Current figures are suggesting a huge gender disparity in the prevalence of autism with some studies even placing the rate of autism at 16:1 with the far higher rate presenting itself in males.
But according to the latest research from the UK, these figures may largely be incorrect with the ratio in reality being closer to 3:1. So what’s really going on here?
With autism spectrum disorder (ASD) affecting approximately 1 in 160 children according to the World Health Organisation, autistic girls and women may often go undiagnosed because doctors, teachers and even parents often think of the condition as primarily affecting boys, the British National Autistic Society has stated. Research published in Nature revealed there has been a threefold increase during the last three decades in the number of children diagnosed with autism spectrum disorders worldwide.
Parents with daughters on the spectrum will often reveal how difficult it was to get a proper diagnosis for their daughters, while many autistic women did not receive diagnoses until adulthood, the BBC reported.
However, there is increasing research indicating that autism presents differently in girls and therefore often goes unrecognised, especially in verbally fluent girls with standard intelligence. Girls with autism also appear to be better at ‘camouflaging’ their symptoms in order to fit in.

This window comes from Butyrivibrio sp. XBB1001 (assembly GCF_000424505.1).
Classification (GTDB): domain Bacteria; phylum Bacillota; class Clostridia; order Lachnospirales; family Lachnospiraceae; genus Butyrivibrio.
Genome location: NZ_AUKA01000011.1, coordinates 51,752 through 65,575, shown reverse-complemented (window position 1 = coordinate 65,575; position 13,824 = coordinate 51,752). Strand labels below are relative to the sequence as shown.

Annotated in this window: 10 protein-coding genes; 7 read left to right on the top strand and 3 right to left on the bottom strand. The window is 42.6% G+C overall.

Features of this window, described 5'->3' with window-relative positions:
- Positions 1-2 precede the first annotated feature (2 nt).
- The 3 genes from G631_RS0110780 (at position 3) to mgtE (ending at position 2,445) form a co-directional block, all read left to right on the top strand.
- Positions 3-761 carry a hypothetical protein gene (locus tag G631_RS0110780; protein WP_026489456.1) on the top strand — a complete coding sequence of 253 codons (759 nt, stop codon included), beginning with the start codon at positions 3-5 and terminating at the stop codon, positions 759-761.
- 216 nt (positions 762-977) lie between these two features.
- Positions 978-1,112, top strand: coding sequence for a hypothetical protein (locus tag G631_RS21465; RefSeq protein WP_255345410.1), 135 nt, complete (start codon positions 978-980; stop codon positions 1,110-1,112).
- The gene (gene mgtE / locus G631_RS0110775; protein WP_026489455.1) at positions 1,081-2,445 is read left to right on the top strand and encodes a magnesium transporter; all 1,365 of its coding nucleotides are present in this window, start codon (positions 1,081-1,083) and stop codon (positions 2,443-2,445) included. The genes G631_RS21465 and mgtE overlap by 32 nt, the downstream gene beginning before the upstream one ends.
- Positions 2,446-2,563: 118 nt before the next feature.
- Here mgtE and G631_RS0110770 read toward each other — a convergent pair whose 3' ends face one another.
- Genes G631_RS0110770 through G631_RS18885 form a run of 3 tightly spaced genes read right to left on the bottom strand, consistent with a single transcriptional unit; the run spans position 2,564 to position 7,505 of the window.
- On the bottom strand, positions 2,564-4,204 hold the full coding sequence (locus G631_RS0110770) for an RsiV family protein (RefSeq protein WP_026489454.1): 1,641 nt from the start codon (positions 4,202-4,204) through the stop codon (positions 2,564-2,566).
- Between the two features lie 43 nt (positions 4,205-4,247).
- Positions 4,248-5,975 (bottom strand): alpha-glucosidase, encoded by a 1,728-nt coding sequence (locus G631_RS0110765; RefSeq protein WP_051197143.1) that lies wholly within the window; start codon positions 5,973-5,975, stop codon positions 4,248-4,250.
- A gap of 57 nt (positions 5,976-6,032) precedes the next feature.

With the diagnostic criteria for ASD based largely in how autism presents in males, girls can often ‘slip under the radar’ or get misdiagnosed. Girls with ASD seem to have less restricted and repetitive behaviours than boys, but it’s also possible that some of these behaviours go unrecognised — for example, an obsessive interest in collecting dolls may be misinterpreted as pretend play, according to the BBC report.
Clearly, more research in the area is needed from a female perspective. It is important to note that there is a growing awareness of the issue that females are being misdiagnosed medically, or simply not as efficiently or effectively, as most testing has been conducted from a male point of view, according to this interesting article.
However, currently there are no specific treatments available for autism and interventions are focusing on reducing disruptive behaviours, training and teaching self-help skills for a greater independence.
Recently, CBD enriched cannabis (the non-psychoactive compound that does not produce the high found in THC) has been shown to be an effective treatment for a variety of autism-related symptoms including seizures, tics, depression, restlessness and rage attacks for patients under the age of 18. An Israeli study revealed that more than 80% of parents reported significant or moderate improvement in their child receiving cannabidiol oil.
But this is still in the early stages of research and there is much hope that an effective treatment will be discovered soon.